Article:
Friday 20 November 2020 4:02 am

DEBATE: Are fears about remote working’s damage to Britain’s creative potential overblown?

Kristine Dahl Steidel is vice president EUC EMEA at VMware
and Chetan Dube
Chetan Dube is chief executive at IPsoft company Amelia

Are fears about remote working’s damage to Britain’s creative potential overblown?

Kristine Dahl Steidel, vice president EUC EMEA at VMware, says YES.

The future of work has arrived in the form of distributed workforces, and businesses should not be using this as an excuse for stagnant growth. 

The facts speak for themselves: new research shows that remote working is not putting businesses at a disadvantage in cultivating creativity or productivity. In fact, three quarters of UK decision-makers surveyed believe that innovation is now coming from more places in the organisation, while 29 per cent have seen increases in employee productivity thanks to digital work solutions. 

What’s more, when it comes to collaboration within teams, distance is no barrier: 61 per cent stated that collaboration has increased or remained constant since remote working came into play.

So the potential for creativity is there. To realise this, business leaders must move away from constantly monitoring inputs to focusing on output. And they must do so as part of a broader, new environment of mutual trust. Organisations need to carefully consider how they manage their now “out of sight” workers, to ensure employees remain productive and motivated in an environment where creativity can really flourish.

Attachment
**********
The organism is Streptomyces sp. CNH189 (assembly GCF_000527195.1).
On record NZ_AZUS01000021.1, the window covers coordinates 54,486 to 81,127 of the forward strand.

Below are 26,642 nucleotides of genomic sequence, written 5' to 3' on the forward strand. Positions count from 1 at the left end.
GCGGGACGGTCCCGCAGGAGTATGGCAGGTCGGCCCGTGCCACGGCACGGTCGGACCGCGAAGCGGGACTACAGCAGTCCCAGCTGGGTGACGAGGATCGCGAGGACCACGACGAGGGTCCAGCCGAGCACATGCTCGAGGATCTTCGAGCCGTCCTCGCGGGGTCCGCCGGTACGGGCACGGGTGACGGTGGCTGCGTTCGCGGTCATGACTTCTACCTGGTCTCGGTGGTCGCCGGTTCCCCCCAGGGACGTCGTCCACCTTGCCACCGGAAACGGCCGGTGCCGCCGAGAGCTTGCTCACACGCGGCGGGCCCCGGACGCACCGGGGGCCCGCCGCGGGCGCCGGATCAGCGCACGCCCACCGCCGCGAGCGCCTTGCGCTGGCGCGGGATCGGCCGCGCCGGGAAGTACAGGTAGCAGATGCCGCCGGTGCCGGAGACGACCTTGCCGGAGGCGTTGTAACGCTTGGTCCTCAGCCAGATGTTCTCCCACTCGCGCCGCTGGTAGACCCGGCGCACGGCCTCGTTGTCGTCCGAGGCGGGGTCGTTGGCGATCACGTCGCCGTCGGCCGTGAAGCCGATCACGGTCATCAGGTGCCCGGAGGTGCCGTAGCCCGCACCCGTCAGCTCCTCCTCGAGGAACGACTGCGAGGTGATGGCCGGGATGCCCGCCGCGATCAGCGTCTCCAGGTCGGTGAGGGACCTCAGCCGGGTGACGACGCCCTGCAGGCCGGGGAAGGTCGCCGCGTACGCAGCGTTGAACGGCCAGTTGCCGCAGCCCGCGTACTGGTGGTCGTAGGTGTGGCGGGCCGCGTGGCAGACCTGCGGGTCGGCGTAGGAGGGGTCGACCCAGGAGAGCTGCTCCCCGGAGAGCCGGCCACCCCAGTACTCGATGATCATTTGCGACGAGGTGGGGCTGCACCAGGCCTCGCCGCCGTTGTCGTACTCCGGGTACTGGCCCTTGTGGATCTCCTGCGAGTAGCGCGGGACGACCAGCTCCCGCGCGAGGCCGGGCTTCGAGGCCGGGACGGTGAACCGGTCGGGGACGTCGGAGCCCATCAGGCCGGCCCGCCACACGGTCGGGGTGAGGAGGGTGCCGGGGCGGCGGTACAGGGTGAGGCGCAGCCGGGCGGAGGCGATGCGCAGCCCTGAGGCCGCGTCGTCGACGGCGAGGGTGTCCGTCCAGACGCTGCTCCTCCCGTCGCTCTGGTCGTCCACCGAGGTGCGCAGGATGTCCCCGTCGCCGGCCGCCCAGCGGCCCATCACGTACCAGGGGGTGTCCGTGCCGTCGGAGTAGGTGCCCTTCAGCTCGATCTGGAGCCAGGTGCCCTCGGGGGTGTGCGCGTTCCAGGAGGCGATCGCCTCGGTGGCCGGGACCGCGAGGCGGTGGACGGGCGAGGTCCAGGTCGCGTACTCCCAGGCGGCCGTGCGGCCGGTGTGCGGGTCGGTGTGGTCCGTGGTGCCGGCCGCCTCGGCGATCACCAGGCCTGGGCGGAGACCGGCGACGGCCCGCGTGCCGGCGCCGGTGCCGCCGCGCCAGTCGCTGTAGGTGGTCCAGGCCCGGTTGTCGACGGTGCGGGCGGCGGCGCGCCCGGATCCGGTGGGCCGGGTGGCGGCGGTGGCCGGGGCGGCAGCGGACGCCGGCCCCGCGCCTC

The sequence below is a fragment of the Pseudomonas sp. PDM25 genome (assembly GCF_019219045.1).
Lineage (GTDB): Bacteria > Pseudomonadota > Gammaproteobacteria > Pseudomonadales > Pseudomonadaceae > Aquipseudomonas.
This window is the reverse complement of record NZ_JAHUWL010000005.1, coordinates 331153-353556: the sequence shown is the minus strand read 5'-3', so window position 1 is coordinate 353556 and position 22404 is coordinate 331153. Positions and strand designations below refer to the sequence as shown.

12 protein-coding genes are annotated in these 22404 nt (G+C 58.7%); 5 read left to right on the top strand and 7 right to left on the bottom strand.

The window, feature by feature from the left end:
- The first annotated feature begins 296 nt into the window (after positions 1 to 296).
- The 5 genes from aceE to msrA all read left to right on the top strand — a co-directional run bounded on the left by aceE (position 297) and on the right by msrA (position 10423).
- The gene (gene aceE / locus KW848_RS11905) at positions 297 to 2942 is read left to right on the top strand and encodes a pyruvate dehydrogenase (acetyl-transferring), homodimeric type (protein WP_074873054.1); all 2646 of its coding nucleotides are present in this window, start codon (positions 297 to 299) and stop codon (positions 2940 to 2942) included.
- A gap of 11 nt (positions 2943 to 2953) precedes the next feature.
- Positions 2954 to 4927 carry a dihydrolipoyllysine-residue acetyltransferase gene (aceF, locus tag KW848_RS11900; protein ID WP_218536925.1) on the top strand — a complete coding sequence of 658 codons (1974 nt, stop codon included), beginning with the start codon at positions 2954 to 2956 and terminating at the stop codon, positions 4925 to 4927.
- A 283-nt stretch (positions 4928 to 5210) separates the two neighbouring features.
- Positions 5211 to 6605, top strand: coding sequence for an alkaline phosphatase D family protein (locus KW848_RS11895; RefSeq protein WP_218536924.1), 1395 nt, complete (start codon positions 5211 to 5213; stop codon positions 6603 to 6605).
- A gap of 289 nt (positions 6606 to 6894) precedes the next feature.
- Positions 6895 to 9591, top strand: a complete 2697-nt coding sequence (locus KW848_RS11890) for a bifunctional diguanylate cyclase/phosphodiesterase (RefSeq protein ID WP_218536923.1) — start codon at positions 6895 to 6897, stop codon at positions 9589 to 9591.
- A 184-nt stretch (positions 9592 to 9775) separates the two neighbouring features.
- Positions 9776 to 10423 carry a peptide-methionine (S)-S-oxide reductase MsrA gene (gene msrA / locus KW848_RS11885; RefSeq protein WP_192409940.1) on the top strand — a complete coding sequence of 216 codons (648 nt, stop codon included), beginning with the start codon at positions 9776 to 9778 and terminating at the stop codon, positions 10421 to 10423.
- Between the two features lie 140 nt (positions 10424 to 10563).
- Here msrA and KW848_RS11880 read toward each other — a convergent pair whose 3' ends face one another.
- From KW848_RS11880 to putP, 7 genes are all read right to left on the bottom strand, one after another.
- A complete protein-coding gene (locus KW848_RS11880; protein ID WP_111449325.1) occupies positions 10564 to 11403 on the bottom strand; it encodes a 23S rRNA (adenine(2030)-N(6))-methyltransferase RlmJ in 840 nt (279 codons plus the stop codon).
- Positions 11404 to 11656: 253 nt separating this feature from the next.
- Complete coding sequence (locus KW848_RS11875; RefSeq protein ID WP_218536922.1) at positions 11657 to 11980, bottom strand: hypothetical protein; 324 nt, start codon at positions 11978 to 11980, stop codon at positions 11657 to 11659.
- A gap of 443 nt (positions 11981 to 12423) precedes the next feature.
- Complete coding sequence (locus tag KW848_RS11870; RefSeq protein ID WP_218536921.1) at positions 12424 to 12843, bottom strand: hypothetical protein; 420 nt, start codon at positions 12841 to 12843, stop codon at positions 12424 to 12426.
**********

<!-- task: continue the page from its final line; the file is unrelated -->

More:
Chetan Dube, chief executive at IPsoft company Amelia, says NO.

It is inevitable that productivity and creativity will drop when companies try to replicate office working practices at home. 

Over many decades, we have successfully built office environments that foster creativity, collaboration and productivity, such as with the open-plan workspaces and hot-desking. While Zoom, Teams and Slack promise to replicate this experience remotely, the sheer fatigue many of us are feeling after months of depending on them shows that they aren’t a long-term solution.

This doesn’t mean we should all pine for a return to the office as we knew it. But we must stop trying to replicate what worked before and look for innovative working practices better suited to a distributed workforce. 

Part of this will be removing our reliance on other humans for collaboration and productivity, instead exploring its potential with intelligent systems. Digital employees, unlike their human colleagues, for example, can be “always-on” and available to talk through and implement new processes. This will relieve the strain of constantly using collaboration tools for more common tasks, allowing for our human engagements to be those when our creativity is required.

Main image credit: Getty

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